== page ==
Wine in glass or plastic bottles?

Would you prefer your wine to come in recyclable P.E.T. bottles or glass ones? Why is that?

We’re creatures of habit and tend to like things that we’re familiar with. Glass bottles may be more aesthetically pleasing to many, but they’ve actually only been around since the 17th century. To find out more about containers for wine, click here.

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Advantages of P.E.T. bottles

There are several problems with glass bottles, mainly because they have to be transported from one place to another, they are heavy and can be broken in transit. If you’ve ever dropped a full wine bottle on the floor, you’ll know what a mess it makes and then there’s all that wasted wine to clean up. At least plastic bottles bounce!

 

Another problem with glass bottles is that they’re heavy. A typical 75 cl. glass bottle weighs around 540gr, while a P.E.T. bottle of the same capacity only weighs 60gr. That means that P.E.T. bottles are cheaper and lighter to transport. Pet bottles are also smaller than glass ones, so more can be transported in any given space.

 

The lower weight of P.E.T. bottles when compared to glass ones means that our carbon footprints are lowered and this appeals to us all. Usually P.E.T. bottles are used for one-and-a-half centilitres of wine and for smaller bottles such as those served on planes. However, the UK supermarket chain Sainsbury’s has introduced 75 cl. bottles of wine; that’s the standard capacity. It’s inevitable we’ll come to love our P.E.T. wine bottles soon.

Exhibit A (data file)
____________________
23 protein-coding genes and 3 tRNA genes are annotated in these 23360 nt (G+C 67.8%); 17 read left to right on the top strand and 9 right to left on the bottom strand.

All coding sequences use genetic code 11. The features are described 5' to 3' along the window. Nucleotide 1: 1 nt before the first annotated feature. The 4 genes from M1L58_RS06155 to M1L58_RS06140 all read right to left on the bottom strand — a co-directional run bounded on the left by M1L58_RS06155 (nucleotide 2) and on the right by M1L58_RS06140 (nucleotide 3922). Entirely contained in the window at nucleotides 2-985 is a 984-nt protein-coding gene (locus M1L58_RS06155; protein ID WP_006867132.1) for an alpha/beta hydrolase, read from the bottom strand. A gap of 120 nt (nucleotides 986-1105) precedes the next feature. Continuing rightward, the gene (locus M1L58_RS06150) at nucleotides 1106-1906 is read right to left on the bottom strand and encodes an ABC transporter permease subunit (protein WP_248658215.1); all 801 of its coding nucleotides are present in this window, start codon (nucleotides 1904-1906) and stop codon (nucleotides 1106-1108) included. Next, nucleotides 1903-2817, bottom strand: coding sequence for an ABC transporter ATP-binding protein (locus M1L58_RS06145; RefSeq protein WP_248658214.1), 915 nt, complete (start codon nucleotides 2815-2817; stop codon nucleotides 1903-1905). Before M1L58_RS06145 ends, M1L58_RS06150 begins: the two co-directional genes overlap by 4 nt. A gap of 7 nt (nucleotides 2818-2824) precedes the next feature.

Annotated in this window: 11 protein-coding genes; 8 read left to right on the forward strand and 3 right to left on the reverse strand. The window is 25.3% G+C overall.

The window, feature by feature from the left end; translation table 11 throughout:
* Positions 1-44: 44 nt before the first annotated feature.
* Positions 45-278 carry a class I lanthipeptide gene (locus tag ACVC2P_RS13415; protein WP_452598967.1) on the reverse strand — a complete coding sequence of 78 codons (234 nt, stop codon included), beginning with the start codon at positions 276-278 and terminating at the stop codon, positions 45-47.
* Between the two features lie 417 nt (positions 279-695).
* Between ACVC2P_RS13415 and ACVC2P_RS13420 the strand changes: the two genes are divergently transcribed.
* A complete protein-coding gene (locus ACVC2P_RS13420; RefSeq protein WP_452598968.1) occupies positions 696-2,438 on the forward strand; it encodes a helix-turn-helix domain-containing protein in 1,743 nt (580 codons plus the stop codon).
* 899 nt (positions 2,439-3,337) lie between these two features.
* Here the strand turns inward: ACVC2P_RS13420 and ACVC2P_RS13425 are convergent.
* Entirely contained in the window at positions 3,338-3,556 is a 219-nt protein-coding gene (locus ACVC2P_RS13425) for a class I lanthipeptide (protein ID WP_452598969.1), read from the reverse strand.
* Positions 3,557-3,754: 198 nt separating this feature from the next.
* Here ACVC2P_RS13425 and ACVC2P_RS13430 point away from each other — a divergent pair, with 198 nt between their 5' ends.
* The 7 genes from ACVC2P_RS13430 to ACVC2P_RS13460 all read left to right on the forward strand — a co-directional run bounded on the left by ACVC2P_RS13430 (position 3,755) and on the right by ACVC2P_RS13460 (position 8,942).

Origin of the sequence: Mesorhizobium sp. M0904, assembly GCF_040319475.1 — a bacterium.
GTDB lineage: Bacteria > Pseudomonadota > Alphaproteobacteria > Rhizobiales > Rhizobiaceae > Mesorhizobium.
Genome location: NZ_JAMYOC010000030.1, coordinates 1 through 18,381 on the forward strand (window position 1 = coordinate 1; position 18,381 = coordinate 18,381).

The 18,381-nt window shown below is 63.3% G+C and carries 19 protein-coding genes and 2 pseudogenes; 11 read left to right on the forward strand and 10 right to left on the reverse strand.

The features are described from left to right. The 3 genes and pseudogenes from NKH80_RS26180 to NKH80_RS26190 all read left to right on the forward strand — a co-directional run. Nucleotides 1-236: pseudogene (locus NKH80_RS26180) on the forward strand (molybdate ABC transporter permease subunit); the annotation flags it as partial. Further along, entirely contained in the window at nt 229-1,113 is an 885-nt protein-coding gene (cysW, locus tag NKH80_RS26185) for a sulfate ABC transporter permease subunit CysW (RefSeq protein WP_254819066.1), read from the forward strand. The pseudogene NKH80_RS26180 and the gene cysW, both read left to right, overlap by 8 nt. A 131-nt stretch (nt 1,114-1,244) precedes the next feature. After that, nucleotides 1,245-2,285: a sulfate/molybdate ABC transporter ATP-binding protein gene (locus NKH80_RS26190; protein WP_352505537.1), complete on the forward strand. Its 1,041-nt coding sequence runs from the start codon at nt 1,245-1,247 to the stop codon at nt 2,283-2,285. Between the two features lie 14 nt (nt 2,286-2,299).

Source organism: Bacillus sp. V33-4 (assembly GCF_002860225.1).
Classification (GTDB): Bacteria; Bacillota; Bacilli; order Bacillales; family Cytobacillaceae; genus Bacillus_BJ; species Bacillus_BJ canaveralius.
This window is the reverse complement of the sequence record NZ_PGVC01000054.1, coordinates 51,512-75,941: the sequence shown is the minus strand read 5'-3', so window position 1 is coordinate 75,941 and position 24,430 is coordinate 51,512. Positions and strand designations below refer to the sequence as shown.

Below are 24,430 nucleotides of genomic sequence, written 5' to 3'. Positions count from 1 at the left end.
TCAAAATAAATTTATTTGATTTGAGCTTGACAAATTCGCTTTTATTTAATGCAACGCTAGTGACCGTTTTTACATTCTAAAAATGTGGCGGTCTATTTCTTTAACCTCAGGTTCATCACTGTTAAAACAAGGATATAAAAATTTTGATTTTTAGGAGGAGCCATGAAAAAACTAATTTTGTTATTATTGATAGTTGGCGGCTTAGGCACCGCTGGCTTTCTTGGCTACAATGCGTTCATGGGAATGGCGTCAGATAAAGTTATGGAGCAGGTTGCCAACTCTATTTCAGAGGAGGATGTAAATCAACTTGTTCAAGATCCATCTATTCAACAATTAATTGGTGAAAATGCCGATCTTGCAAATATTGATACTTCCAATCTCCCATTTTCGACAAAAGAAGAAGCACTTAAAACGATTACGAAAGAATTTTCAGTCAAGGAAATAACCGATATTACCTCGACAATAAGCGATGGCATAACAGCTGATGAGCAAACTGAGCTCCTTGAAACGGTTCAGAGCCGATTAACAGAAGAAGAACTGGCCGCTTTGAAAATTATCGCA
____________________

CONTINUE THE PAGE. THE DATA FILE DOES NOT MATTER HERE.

Problems with P.E.T. wine bottles

What usually happens when wine is transported is that it’s carried in huge containers and then bottled when it has reached the country it’s destined for. When wine is transported in 25,000 litre flexitanks or iso tanks it will say so on the label, although you’ll need to look carefully for the postal code to find out exactly where it was bottled.

 

P.E.T. wine bottles without specialised treatment allow some diffusion and some loss of quality is to be expected when wine is stored in this kind of plastic container for more than 12 months. However, wines bottled in P.E.T. bottles are not likely to be kept for a long period of time. They disappear from supermarket shelves and are soon drunk, just like wine in boxes. Most importantly, at Garçon Wines we enhance our P.E.T. bottles with a barrier technology which is specially produced to keep food and drink longer in plastic containers.

 

If image is everything, or almost everything, plastic, P.E.T. or otherwise will need to have its image enhanced. For that reason, we came up with P.E.T. bottles that keep the traditional wine bottles shapes of Bordeaux and Burgundy. We also used the best quality P.E.T. to make our bottles best resemble glass. We believe in a future where wine bottles come in glass and plastic, and these two materials for wine bottles coexist in the same harmony that cork and screw cap coexist for wine closures.

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